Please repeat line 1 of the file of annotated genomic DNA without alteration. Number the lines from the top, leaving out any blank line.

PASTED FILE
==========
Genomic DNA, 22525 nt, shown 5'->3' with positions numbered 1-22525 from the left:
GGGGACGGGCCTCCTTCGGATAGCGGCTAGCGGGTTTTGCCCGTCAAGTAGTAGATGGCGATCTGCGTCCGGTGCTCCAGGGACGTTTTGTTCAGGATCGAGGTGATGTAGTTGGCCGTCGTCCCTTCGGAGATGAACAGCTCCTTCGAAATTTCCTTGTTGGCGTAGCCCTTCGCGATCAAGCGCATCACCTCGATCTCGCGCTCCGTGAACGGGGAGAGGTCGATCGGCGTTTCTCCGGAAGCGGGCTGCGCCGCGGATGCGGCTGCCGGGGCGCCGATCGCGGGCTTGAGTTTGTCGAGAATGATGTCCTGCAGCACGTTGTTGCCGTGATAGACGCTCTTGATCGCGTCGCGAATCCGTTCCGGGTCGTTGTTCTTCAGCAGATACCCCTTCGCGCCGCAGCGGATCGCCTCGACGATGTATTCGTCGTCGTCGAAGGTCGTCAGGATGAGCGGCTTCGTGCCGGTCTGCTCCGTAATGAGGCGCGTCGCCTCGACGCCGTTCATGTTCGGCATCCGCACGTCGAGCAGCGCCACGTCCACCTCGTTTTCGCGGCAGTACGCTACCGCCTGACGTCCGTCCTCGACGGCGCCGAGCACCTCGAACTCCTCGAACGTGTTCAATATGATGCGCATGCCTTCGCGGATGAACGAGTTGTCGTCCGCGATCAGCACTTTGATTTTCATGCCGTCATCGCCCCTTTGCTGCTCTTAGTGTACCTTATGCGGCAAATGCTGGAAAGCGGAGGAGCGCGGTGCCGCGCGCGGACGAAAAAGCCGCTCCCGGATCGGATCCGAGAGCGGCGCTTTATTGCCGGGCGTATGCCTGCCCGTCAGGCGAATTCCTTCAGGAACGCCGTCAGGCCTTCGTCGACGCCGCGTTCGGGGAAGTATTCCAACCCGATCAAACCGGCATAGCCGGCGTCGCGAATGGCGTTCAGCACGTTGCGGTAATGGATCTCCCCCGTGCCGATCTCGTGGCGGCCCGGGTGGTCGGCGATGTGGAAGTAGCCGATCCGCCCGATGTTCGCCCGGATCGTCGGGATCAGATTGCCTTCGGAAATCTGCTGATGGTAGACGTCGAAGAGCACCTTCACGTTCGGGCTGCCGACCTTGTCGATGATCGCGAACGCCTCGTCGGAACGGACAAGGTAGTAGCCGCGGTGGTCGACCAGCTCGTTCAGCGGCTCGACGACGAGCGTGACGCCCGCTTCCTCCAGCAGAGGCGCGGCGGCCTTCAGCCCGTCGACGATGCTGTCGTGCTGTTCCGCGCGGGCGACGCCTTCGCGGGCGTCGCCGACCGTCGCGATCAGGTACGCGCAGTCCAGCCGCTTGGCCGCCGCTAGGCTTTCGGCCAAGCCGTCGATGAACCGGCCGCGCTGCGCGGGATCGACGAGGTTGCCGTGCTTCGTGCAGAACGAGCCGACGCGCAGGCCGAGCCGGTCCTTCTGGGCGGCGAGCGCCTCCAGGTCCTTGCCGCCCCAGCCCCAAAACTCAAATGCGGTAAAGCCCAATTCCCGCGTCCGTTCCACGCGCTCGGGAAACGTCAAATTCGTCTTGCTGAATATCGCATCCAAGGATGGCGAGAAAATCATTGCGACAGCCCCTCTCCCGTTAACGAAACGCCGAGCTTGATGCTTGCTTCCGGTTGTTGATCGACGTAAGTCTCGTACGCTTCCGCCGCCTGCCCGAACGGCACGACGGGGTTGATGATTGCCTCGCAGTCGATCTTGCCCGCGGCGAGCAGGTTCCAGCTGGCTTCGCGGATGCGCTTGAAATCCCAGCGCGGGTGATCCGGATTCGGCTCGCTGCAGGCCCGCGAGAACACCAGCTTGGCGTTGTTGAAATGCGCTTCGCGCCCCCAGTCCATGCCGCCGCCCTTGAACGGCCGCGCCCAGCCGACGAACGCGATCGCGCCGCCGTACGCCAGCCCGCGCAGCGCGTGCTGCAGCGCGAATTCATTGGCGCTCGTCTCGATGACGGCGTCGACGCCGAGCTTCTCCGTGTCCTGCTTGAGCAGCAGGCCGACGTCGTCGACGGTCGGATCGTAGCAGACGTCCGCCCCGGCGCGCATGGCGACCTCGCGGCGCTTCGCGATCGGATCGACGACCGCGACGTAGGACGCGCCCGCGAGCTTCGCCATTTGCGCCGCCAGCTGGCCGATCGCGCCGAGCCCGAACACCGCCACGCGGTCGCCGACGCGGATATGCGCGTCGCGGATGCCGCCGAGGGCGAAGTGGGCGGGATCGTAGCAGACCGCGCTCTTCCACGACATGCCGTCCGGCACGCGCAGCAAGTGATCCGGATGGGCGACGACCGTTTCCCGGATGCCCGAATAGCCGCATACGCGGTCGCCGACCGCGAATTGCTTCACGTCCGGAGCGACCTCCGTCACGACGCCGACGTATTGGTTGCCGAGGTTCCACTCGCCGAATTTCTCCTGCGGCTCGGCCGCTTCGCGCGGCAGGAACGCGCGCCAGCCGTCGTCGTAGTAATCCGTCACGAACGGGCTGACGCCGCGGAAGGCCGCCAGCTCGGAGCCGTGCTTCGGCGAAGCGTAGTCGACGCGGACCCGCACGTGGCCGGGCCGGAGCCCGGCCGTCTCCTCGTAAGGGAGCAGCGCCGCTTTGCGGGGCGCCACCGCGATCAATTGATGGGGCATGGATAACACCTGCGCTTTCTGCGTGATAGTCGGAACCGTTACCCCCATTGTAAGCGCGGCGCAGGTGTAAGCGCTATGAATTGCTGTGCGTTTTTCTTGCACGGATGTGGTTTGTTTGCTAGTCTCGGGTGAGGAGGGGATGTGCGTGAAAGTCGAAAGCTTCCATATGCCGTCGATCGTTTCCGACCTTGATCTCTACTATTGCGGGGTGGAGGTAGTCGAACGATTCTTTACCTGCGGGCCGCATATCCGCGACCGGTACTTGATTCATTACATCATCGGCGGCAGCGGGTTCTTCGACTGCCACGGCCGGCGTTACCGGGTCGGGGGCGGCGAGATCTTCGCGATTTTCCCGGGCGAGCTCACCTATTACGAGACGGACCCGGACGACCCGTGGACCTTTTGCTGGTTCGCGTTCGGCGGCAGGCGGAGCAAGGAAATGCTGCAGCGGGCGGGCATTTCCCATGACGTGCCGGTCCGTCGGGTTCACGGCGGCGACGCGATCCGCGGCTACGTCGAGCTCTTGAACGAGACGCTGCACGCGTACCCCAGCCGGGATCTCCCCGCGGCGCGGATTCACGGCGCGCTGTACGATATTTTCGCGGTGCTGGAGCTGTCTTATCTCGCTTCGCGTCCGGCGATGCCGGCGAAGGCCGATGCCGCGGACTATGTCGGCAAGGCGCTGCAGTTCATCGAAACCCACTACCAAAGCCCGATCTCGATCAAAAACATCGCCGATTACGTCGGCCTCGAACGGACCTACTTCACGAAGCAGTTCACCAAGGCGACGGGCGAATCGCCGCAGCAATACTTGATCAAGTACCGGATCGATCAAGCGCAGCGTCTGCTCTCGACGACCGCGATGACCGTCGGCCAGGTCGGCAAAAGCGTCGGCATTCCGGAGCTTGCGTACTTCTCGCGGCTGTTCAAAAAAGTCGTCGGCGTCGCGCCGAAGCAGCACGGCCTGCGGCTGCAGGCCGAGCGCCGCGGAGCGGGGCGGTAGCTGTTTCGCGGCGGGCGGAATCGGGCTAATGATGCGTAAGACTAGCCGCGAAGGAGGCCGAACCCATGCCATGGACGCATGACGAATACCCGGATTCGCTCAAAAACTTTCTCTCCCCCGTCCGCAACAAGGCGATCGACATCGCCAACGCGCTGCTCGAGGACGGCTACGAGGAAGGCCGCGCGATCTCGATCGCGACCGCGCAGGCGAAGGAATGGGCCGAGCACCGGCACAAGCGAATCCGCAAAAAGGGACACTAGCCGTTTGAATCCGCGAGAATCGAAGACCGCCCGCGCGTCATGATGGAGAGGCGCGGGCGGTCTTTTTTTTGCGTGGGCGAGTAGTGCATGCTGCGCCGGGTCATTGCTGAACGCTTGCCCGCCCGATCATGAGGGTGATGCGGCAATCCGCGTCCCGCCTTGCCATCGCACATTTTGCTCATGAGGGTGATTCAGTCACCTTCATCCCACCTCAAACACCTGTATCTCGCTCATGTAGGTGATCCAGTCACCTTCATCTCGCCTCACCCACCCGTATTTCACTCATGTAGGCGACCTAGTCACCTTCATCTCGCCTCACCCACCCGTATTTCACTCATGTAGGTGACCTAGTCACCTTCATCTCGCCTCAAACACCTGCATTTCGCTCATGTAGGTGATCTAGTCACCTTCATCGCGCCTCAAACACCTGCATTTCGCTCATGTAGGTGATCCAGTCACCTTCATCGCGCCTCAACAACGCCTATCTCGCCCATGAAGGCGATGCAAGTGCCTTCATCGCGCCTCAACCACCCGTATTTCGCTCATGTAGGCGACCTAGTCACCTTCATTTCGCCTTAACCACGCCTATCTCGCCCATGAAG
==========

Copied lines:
Genomic DNA, 22525 nt, shown 5'->3' with positions numbered 1-22525 from the left: